When I used to imagine my life at thirty, I envisioned myself doing just what I was doing now, studying sharks. But I’d pictured myself as a mother, too, teaching my child to swim in the Gulf. Buckled up to his chin inside a life vest, my little boy would frogkick beneath clear, spearmint water. Sometimes the child was a girl, locks of wet, dark hair stuck to her cheeks. After swimming I imagined we would walk back to a small house with an orange tree in front, the branches drooping with fat, ripe fruit. I would shake the branches, then poke my thumb into the top of an orange like my dad had done for me. Sometimes he would carve out the top of it with his pocketknife, then etch an for Maeve on the side. I always thought I would do the same for my little girl. She would drink from the orange like a cup. Daniel would be waiting for us in the kitchen, shuffling a pan of porcini mushrooms on the stove.

So far that dreamed-of future hadn’t arrived. Maybe it still would—it’s not like my thirties put me out of the running to be a mother. But at some point, if it was still just me and the sharks (thank God for the sharks), perhaps I would put the whole family thing to rest. I could be Aunt Maeve to any children my twin brother, Robin, might one day have, and I would marry the sea. A lot of people, including Robin, would say I already had.

If Sylvia was anywhere around she already knew Nicholas and I were here. In limited light, her eyes became stronger, and her sense of smell was ten thousand times better than mine. Rows of sensory cells running along each side of her body would already have detected changes in water pressure and sent the message to her brain. As she drew closer, she would use receptors around her head and snout to pick up the electrical field emitted from my heartbeat and brain activity, a kind of GPS that allowed sharks to cross oceans by following the Earth’s magnetic field. Whereas Nicholas and I were reduced to hand signals and air tanks, Sylvia was magnificently equipped.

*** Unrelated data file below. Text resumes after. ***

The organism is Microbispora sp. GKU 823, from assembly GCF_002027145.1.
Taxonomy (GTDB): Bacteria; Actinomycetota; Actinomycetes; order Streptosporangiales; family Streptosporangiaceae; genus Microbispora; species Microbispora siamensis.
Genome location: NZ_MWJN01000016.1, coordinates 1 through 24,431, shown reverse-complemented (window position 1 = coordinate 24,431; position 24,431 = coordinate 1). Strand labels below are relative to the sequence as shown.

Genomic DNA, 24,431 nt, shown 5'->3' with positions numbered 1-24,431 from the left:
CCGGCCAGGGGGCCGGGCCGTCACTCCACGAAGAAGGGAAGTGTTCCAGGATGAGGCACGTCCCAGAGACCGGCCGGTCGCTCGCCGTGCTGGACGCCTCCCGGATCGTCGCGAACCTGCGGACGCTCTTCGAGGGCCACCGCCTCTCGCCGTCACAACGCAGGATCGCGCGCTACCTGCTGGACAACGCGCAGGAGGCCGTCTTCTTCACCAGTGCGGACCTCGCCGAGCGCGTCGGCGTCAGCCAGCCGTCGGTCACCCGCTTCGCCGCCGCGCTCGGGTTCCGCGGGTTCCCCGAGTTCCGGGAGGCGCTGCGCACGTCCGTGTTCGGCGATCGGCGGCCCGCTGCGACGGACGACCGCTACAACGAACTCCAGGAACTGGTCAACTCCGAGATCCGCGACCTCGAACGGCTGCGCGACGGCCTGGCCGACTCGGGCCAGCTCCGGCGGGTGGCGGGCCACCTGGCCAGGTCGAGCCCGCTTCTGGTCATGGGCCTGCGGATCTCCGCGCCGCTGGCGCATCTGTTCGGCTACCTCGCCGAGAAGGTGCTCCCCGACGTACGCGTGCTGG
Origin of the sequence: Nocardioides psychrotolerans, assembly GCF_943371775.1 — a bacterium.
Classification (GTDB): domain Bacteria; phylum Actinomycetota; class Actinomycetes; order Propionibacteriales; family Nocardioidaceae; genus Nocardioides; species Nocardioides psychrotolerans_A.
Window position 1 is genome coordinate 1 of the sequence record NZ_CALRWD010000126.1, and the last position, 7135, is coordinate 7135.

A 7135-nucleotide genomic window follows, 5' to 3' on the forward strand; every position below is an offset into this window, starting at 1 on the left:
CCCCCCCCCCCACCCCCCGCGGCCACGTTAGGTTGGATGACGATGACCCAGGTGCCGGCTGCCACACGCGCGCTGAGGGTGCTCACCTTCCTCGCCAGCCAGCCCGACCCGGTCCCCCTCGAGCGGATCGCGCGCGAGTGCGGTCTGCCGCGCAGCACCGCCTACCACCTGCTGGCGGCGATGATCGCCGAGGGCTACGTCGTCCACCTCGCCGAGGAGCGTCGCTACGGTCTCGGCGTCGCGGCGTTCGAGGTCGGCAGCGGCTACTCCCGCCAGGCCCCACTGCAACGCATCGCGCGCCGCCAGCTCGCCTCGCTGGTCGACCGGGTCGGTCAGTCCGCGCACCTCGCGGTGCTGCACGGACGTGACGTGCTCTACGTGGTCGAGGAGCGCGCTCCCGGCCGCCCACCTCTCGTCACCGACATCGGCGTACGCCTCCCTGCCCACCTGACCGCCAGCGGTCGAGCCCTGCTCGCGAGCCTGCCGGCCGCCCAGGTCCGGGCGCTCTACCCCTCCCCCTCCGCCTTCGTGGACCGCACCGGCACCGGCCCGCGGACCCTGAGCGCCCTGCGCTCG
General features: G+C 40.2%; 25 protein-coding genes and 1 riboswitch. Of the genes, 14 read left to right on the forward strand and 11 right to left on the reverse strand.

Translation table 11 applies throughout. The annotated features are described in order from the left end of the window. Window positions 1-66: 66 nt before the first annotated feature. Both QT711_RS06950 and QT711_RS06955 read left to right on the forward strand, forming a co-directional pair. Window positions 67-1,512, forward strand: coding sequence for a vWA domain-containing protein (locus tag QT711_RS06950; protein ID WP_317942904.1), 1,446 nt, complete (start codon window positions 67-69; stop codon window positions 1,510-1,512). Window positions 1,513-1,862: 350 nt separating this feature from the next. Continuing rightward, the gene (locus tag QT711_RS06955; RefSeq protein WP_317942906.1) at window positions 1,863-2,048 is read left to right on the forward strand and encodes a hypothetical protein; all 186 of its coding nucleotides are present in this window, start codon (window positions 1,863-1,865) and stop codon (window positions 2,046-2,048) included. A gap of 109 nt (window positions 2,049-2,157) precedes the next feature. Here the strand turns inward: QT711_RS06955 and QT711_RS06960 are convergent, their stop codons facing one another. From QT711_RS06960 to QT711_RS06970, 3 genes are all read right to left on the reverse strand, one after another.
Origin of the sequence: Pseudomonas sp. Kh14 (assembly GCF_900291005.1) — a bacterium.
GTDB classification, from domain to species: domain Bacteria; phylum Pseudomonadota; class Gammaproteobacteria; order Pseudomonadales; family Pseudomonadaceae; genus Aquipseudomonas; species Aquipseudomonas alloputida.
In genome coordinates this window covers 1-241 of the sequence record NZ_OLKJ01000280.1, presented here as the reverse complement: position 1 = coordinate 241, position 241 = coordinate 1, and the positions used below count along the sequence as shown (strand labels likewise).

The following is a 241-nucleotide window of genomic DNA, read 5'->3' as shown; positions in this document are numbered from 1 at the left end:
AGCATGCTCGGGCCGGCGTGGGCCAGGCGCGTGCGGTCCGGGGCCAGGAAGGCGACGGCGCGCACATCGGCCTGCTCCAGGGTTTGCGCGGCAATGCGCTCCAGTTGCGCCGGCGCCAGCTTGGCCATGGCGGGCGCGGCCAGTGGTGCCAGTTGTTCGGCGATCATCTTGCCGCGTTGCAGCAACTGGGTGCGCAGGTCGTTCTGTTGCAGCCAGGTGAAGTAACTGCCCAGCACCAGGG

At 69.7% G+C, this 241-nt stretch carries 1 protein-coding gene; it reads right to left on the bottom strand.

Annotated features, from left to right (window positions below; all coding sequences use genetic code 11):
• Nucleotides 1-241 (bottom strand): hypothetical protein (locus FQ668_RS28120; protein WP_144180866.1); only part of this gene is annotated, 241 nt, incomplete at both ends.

Suddenly the eel withdrew into its nook, jerking quickly like a snapped rubber band. I tensed, alert to the fish darting frantically upward. I turned a slow pirouette, noticing Nicholas doing the same, aware of how small we seemed in the vastness of the Atlantic. Taking a few measured breaths, I listened to the crackle in my regulator and stared into the distance, where the water settled into a trio of shades like a Rothko painting—indigo, violet, and near the surface, pale green.

The shark emerged through the swathes of color, its tail waving back and forth with the hypnotic swing of a pocket watch. I placed a vertical hand atop my head, our signal for shark, doing so almost simultaneously with Nicholas.

As the shark neared, I spotted the scar on its second dorsal fin, the scuffed-up snout. Sylvia.

She wasn’t alone. A second, then a third shark appeared behind her—Captain and Jacques, two other lemons in my research.

Nicholas and I watched them without moving. How many times had I been suspended beneath the water just like this as a shark approached? But it always felt like the first time. Sylvia swam toward me, part ballerina, part stealth missile. My adrenaline spiked, and I caught myself holding my breath. It had only been for a second, but even rookies knew that departing from the steady rhythm of inhaling and exhaling was a bad idea and could cause a dangerous expansion of air pressure in the lungs while ascending. Unraveling the knot of air in my throat, I slowly exhaled and began to photograph her long, elegant body, her skin the color of sandpaper. As she passed me, though, the hand holding my camera fell to my side, and I did something I’d never done before. I swam alongside her.